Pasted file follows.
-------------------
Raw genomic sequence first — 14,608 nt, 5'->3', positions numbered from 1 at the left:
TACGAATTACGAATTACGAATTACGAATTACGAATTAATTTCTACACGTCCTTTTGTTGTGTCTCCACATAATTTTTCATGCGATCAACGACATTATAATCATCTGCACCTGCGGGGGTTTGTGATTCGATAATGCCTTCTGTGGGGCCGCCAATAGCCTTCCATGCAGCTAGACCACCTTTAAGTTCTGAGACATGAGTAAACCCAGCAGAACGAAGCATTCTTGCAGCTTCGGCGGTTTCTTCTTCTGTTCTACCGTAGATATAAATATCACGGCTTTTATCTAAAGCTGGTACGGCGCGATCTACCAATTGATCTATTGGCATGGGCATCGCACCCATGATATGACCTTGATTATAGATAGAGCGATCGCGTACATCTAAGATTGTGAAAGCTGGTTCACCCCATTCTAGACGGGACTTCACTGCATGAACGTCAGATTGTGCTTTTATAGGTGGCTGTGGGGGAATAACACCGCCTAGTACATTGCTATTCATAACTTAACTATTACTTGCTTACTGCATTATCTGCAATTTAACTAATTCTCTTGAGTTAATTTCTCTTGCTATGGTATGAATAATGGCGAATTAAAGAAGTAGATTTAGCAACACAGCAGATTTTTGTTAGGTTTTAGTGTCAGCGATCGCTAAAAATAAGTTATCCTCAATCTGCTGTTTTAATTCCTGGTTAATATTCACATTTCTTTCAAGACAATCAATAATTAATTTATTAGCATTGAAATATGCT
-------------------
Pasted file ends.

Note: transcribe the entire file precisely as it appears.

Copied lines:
Raw genomic sequence first — 14,608 nt, 5'->3', positions numbered from 1 at the left:
TACGAATTACGAATTACGAATTACGAATTACGAATTAATTTCTACACGTCCTTTTGTTGTGTCTCCACATAATTTTTCATGCGATCAACGACATTATAATCATCTGCACCTGCGGGGGTTTGTGATTCGATAATGCCTTCTGTGGGGCCGCCAATAGCCTTCCATGCAGCTAGACCACCTTTAAGTTCTGAGACATGAGTAAACCCAGCAGAACGAAGCATTCTTGCAGCTTCGGCGGTTTCTTCTTCTGTTCTACCGTAGATATAAATATCACGGCTTTTATCTAAAGCTGGTACGGCGCGATCTACCAATTGATCTATTGGCATGGGCATCGCACCCATGATATGACCTTGATTATAGATAGAGCGATCGCGTACATCTAAGATTGTGAAAGCTGGTTCACCCCATTCTAGACGGGACTTCACTGCATGAACGTCAGATTGTGCTTTTATAGGTGGCTGTGGGGGAATAACACCGCCTAGTACATTGCTATTCATAACTTAACTATTACTTGCTTACTGCATTATCTGCAATTTAACTAATTCTCTTGAGTTAATTTCTCTTGCTATGGTATGAATAATGGCGAATTAAAGAAGTAGATTTAGCAACACAGCAGATTTTTGTTAGGTTTTAGTGTCAGCGATCGCTAAAAATAAGTTATCCTCAATCTGCTGTTTTAATTCCTGGTTAATATTCACATTTCTTTCAAGACAATCAATAATTAATTTATTAGCATTGAAATATGCT